Grace After Meals

Well, my apologies to those who have been patiently (and not so patiently, yes, you know who you are) waiting for The Offerings of Our Lips. But, after going back to the drawing board in regard to the content, I’m finally getting very close to the place where I will feel ready to start approaching a publisher or two about getting this out.

As a reward for so patiently waiting [small grin] and because I’ve been requested to do so, I’ve decided to post the text of my “Grace After Meals” prayer.

It is actually one of my favorite prayers from the collection, as it has significance on several layers. But I leave it to you to discover those on your own. While this is one piece, those who are familiar with the traditional Jewish liturgy will probably recognize the influence of the four traditional blessings of Birkat haMazon. More readily apparent however, is the prayer’s reliance on Deuteronomy 8:1-18, where we find the command on which the prayer is based.

I hope you enjoy using this, and that it holds many blessings for you and your family. One final comment, the prayer is designed to be reader-response. The reader indicated by regular font and the responses of all by italicized font. Feel free to use it in whatever manner you find works best for your family, however. Given the age of my kids, I often read a phrase and my kids repeat it, and we go through the whole prayer like that. We’ve begun to put motions to it that help them remember and even my three year old (almost four) is all ready beginning to repeat the lines before I finish. They really enjoy it; which has been my great delight. Well, without further ado, here is “Grace After Meals” from the forthcoming prayer book, The Offerings of Our Lips.

Grace After Meals

Let us bless the Lord together.

Lest we forget the Lord our God. Who brought us out of slavery and brings us to a good land

May we be careful to do the whole commandment that He has commanded us

That we may live, go in, multiply, and possess the land the Lord swore to our Father Abraham.

Bless the Lord together.

Bless the Lord, O my soul, and remember the road on which He has led us.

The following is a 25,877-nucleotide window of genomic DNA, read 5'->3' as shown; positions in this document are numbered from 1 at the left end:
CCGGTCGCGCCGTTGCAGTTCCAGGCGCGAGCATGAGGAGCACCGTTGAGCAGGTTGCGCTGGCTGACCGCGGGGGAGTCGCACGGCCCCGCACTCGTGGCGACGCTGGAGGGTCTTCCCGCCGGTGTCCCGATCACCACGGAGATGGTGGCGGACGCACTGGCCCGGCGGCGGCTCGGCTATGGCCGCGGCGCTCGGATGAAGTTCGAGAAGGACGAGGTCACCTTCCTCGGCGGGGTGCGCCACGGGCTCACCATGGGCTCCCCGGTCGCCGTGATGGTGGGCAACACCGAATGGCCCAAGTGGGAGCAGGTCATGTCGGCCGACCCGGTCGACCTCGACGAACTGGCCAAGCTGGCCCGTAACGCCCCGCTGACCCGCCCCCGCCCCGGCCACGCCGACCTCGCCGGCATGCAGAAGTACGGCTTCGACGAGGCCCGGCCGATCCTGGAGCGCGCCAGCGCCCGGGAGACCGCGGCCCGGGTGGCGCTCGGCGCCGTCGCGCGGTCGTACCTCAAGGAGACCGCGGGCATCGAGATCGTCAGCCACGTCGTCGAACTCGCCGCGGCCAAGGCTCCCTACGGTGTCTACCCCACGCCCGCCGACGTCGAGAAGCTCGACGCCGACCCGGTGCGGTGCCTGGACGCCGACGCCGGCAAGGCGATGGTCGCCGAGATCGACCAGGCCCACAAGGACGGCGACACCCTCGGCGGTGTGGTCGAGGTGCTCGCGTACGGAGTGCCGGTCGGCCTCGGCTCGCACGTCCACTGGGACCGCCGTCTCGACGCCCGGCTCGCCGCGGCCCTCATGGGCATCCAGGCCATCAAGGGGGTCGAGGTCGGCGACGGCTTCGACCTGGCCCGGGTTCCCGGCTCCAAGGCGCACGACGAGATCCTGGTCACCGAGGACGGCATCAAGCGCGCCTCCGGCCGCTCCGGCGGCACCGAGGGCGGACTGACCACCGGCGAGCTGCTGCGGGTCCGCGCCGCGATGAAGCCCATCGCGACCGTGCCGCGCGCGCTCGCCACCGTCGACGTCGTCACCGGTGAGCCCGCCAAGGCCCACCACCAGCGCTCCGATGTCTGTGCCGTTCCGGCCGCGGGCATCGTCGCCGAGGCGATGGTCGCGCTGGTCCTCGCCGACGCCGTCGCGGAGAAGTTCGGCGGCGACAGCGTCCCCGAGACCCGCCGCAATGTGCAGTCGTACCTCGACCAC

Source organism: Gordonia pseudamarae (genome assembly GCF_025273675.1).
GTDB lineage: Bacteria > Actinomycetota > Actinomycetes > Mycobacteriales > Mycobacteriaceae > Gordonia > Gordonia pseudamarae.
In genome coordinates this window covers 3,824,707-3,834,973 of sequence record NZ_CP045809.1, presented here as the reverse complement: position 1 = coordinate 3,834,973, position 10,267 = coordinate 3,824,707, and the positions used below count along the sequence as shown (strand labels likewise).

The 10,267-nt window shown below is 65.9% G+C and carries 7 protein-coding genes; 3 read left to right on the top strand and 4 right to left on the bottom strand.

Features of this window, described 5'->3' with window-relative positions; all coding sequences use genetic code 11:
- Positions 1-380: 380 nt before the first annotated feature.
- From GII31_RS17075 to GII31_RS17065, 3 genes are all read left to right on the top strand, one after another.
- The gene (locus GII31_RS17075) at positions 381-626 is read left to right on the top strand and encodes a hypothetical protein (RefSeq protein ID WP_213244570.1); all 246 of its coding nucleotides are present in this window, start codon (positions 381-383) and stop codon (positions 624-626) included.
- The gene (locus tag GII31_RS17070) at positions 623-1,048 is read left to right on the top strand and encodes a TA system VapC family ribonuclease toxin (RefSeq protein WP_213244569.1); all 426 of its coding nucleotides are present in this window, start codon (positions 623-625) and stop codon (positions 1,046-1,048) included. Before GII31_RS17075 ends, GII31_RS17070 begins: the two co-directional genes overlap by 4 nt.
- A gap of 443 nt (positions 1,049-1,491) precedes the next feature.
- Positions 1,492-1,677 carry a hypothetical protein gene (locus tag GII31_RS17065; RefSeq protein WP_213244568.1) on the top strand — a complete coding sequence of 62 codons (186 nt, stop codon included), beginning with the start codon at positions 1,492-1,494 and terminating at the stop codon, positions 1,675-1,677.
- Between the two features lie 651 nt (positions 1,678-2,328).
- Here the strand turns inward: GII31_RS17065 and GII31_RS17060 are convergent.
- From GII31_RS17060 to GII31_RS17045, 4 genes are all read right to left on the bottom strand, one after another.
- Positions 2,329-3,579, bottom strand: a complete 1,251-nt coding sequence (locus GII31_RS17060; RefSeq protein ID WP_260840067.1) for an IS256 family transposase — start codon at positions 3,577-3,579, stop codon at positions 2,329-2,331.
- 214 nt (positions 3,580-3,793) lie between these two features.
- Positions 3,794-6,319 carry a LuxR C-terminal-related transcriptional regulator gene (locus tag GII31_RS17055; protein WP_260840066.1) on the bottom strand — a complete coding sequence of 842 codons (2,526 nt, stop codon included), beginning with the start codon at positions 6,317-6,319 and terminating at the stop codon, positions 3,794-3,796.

He has tested us that we may know,

That man does not live by bread alone, but by every word that comes from the mouth of God.

Know in your heart, that our Father, God, will discipline us.

So we will keep the commandments of the Lord our God, walk in his ways, and fear Him.

May the words of our mouth be the will of our heart.

As it is written, “and you shall eat and be full, and you shall bless YHWH your God for the good land He has given you.”

Take care lest you forget the Lord your God,

by not keeping His commandments, His ordinances, and His statutes.

Lest when we have eaten and are full, lest when we have built good houses, and all we have is multiplied,

We lift up our hearts and forget the Lord our God.

Beware, lest you say in your heart,

My power and the might of my hand have earned me this wealth.

Remember the Lord your God

For it is He who gives us strength to confirm His covenant that He swore to our fathers.

Bless the Lord.

Blessed is the Merciful One, Ruler of the world, Who created this food. We bless You, we honor You, we thank You. We are Your people and You are our God.

Deuteronomy 8:1-18

 

(c) copyright 2006 Nathan A. Long

A Bit of Levity

The following quote struck my funny bone, and especially at this time of the year, I figured it was apropos:

“I read about the evils of drinking, so I gave up reading.”